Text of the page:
Cut the BS with Tripp Crosby

Cut the BS

with

Tripp Crosby



When we asked Tripp Crosby what his current job title was, he responded “very serious businessman.” That made us laugh because, you see, Tripp has made his living in business being anything but serious. His corporate comedy videos routinely go viral for the companies he works for and he’s been able to parlay that success into a lucrative career as a corporate speaker and comedic host. In this Q&A, Tripp shares his experiences with BS in corporate America.


Q: How did you get into the business world?

It was an accident. Out of college I tried to work for someone else and didn’t last a year. I moved back to my hometown of Atlanta, Georgia to start a video production company, but I became quickly miserable in that pursuit and stopped doing it before I had a plan to do anything else. I eventually got so bored, just sitting around my house wondering what I should do with my life, that I picked up my camera again and started making funny videos with my friends. I was very fortunate to start making these videos at the birth of YouTube. We became one of the first popular sketch comedy groups on YouTube with a viral video called “Things You Can’t Do When You’re Not in the Pool." After some time building an audience, we started getting contacted by businesses, and eventually we had another viral video that struck a nerve in the business world (“A Conference Call in Real Life”).

That made it very easy for us to start getting hired by companies to do humorous advertising, marketing, internal communication, etc. That’s what I’ve been building my business around ever since.

Q: How would you describe your daily work for that business?

It’s really disappointing to hear. Most days I go into an office that’s about a mile from my house and I do what a lot of people do at work: I sit at a computer and I type stuff and I click my mouse button. I do very business-y type things: building proposals, reconciling financials around a film project or communicating with someone else about a collaboration of some sort. Every now and then I get to spend a couple of days on set directing a bunch of actors and actually creating something. Then a few times a month, I’ll do an appearance gig of some sort: speaking, doing a keynote, or hosting.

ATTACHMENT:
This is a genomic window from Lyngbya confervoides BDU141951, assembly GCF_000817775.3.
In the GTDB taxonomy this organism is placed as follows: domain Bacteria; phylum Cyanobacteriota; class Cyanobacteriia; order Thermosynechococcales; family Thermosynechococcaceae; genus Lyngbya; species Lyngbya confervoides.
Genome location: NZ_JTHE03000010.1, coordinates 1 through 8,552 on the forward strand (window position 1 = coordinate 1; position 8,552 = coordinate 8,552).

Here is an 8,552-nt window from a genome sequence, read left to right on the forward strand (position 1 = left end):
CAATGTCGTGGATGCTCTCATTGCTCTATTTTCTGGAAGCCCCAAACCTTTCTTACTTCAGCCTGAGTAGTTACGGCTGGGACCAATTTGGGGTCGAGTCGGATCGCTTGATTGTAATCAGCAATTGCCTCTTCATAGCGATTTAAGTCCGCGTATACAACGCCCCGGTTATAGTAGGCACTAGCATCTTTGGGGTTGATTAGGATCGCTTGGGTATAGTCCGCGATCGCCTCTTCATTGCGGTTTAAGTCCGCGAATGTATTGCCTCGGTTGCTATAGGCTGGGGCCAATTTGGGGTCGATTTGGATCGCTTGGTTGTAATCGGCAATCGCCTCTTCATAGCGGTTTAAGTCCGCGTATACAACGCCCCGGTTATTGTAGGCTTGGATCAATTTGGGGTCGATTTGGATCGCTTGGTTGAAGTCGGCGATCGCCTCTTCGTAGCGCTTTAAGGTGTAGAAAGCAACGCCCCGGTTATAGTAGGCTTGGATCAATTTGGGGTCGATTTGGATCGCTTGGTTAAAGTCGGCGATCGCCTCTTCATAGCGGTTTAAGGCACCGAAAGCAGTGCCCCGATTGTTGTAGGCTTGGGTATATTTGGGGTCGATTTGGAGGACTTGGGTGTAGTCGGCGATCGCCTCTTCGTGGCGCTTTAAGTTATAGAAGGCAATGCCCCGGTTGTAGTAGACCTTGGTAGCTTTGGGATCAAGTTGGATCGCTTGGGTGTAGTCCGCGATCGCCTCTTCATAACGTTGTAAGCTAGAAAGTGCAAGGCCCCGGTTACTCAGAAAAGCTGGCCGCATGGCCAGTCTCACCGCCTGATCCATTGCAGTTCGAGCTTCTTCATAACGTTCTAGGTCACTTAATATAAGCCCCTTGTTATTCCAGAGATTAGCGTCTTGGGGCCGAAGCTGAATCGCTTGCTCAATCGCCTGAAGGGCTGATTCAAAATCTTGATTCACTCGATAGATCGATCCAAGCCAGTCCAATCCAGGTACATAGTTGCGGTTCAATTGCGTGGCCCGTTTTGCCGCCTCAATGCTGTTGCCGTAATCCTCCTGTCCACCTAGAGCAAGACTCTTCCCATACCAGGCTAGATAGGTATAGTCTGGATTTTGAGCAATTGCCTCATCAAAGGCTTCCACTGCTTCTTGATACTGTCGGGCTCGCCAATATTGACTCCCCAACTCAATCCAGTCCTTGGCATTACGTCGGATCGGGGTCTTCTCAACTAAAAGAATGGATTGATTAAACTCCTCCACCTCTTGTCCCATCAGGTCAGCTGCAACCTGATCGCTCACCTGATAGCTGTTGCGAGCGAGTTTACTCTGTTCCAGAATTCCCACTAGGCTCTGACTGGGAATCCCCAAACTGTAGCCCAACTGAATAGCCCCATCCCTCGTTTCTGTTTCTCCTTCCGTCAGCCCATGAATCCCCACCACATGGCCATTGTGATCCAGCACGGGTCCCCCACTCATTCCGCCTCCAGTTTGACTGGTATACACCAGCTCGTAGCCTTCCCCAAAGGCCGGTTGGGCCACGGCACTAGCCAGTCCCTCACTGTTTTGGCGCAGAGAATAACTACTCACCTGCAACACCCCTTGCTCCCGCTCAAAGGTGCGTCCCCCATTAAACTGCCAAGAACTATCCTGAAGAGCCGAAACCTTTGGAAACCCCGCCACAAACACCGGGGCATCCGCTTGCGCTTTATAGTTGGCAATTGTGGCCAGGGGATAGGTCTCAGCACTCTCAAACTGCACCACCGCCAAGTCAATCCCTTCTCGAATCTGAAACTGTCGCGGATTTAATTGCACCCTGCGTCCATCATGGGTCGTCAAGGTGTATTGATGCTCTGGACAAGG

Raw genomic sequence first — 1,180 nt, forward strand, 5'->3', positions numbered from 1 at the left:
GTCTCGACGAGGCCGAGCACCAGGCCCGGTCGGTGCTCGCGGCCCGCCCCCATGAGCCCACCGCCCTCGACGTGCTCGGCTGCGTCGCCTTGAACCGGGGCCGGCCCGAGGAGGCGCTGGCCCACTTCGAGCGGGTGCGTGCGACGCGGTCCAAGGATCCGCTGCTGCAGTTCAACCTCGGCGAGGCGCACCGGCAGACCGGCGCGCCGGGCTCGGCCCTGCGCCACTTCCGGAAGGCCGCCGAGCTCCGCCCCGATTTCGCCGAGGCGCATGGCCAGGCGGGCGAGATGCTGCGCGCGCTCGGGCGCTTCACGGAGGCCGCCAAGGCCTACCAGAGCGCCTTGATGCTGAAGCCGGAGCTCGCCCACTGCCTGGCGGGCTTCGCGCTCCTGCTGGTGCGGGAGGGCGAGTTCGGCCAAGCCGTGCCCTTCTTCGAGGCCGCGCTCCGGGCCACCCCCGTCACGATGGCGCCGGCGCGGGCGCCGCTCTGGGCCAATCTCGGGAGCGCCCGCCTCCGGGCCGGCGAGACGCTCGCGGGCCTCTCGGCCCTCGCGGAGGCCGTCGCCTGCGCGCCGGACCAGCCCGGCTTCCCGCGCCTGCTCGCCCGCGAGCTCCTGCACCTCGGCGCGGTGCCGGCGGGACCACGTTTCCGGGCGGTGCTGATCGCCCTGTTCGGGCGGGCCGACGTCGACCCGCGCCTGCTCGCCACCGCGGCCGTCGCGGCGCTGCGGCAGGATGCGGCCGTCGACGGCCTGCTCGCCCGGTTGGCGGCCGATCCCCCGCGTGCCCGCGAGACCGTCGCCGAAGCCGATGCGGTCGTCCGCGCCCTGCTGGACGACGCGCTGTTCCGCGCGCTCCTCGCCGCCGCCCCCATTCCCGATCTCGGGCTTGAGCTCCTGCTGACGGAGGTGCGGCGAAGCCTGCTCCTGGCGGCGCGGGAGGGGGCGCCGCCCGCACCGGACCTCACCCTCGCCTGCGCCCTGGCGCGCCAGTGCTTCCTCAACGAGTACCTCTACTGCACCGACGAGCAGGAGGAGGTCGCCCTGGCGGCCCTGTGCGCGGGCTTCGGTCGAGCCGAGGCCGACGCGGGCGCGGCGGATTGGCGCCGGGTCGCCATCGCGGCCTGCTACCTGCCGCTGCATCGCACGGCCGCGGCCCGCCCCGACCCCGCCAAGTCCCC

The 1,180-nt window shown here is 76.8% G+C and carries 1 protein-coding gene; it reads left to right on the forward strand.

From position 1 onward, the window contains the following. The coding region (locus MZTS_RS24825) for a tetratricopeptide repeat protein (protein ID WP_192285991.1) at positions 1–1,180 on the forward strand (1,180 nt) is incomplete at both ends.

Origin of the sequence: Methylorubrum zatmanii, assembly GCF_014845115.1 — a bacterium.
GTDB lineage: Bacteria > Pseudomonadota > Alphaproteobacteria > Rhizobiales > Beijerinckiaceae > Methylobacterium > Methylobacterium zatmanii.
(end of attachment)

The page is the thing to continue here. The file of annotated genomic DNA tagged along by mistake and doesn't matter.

Q: How much of your work is devoted to learning the lingo of the businesses you create content for?

That’s a huge part of what we do. Most of our video projects now are ads for B2B companies that have a very specific product that they’re selling to a very specific kind of business. It’s usually something that we know very little about going into it. So, part of our process involves getting in a room with these companies for a full day discovery session and learning about their business, their objectives, their audience, their competitors. That all informs a comedy script that we write for them. I have to learn a lot of things that I never thought I would know in those sessions.


Q: Have you ever had a discovery session where the business shares a specific acronym or term with you and you’re like, “Wait. What did you just say?”

That’s every time. Every business has their own set of acronyms so half of it is just keeping up with it in these sessions. The other thing that happens a lot is there are a lot of apologies. They’ll say an acronym and then immediately say, “Oh, sorry. We know you don’t know what that means.” I always feel like the dumbest one in the room. I’m trying to keep up. I’ve worked with some businesses where learning their acronyms is part of their training for new employees. It’s like an expectation.


Q: Why do you think businesses are so full of acronyms?